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Antibiotic-Resistant Bacteria More Prevalent in Galápagos Wildlife Living Close to Humans

Date: February 1, 2012

Reptile Magazine reported this week that land and marine iguanas —as well as giant tortoises — living next to tourist sites or human settlements on the Galápagos Islands are more likely to harbor antibiotic-resistant bacteria than those that live in more remote or protected locations. 

Although further studies are needed to better understand how proximity to humans may increase disease risk in endemic Galápagos wildlife, the finding underscores what researchers have known for a long time: that the Galápagos are the perfect place to study ecology and evolution — and to work to solve environmental challenges.

Feature image: Land and marine iguanas that live in proximity to humans are more likely to have antibiotic-resistant bacteria than those living in more remote regions. ©John T. Andrews

Candice Gaukel Andrews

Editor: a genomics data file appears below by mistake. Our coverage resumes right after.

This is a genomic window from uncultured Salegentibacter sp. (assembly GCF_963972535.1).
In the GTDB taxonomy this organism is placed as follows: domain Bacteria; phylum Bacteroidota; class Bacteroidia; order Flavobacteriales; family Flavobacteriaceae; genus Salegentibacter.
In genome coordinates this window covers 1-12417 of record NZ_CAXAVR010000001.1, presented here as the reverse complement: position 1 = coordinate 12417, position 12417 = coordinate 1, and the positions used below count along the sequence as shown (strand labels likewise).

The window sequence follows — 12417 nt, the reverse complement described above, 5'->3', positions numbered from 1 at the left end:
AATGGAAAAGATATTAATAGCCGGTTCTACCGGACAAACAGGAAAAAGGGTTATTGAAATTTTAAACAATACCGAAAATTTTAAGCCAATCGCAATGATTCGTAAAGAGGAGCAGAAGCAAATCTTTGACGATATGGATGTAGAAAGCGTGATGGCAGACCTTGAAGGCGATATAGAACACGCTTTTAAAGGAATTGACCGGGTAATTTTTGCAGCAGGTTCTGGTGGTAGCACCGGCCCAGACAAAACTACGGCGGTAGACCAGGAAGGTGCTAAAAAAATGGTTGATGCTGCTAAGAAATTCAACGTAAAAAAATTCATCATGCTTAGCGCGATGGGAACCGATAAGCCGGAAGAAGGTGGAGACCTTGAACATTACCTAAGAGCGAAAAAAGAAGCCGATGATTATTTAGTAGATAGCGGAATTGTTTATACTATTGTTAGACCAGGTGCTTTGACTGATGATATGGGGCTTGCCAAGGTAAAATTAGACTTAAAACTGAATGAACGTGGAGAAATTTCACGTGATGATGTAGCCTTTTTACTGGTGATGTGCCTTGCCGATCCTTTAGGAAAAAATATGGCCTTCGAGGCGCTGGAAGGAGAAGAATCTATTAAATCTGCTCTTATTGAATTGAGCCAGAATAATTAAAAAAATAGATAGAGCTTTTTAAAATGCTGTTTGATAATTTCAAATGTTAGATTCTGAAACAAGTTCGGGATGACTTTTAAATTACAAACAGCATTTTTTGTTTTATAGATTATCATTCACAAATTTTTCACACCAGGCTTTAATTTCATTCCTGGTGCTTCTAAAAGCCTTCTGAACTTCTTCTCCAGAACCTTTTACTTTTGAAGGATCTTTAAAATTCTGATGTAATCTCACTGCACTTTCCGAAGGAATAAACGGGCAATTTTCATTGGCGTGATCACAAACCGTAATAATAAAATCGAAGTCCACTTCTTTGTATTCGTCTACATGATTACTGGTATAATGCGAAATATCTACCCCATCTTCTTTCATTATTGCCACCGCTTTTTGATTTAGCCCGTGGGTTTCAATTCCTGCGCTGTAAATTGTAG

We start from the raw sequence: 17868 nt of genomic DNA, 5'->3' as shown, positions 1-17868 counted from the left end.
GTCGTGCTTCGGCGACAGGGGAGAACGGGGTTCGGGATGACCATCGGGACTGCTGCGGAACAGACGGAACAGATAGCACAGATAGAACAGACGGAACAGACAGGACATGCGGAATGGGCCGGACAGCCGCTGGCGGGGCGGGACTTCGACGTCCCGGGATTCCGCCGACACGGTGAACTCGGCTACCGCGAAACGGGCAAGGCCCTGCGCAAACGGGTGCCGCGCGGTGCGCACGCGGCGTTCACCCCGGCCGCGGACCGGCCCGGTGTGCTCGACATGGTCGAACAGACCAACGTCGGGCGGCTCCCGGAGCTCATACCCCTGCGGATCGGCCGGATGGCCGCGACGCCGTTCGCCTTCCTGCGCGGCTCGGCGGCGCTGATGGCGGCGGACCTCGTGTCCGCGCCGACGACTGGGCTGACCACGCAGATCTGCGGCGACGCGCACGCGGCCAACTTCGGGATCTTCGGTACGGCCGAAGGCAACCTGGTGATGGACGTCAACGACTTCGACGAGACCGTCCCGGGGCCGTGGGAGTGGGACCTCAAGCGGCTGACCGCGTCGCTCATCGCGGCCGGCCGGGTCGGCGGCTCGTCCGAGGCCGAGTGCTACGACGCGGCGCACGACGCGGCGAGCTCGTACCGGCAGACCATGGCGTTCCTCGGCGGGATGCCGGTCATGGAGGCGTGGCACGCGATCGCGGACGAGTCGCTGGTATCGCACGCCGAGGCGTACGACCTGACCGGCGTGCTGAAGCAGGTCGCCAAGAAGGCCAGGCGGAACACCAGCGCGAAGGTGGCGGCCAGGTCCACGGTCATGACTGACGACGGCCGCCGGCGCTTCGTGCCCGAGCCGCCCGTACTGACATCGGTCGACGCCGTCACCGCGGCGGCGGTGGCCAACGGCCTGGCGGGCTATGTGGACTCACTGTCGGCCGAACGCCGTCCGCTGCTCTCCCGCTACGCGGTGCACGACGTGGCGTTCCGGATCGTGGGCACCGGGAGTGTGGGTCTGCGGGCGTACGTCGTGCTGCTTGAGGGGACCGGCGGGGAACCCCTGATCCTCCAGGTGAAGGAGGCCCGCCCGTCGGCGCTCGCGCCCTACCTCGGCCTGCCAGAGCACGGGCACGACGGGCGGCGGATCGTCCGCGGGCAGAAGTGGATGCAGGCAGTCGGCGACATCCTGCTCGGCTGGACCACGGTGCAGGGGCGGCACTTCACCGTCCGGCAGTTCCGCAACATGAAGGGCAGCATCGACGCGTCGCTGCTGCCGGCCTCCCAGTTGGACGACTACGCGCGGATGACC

A multiple award-winning author and writer specializing in nature-travel topics and environmental issues, Candice has traveled around the world, from the Arctic Circle to Antarctica, and from New Zealand to Scotland's far northern, remote regions. Her assignments have been equally diverse, from covering Alaska’s Yukon Quest dogsled race to writing a history of the Galapagos Islands to describing and photographing the national snow-sculpting competition in her home state of Wisconsin. In addition to being a five-time book author, Candice's work has also appeared in several national and international publications, such as The Huffington Post and Outside Magazine Online. To read her web columns and see samples of her nature photography, visit her website at and like her Nature Traveler Facebook page at


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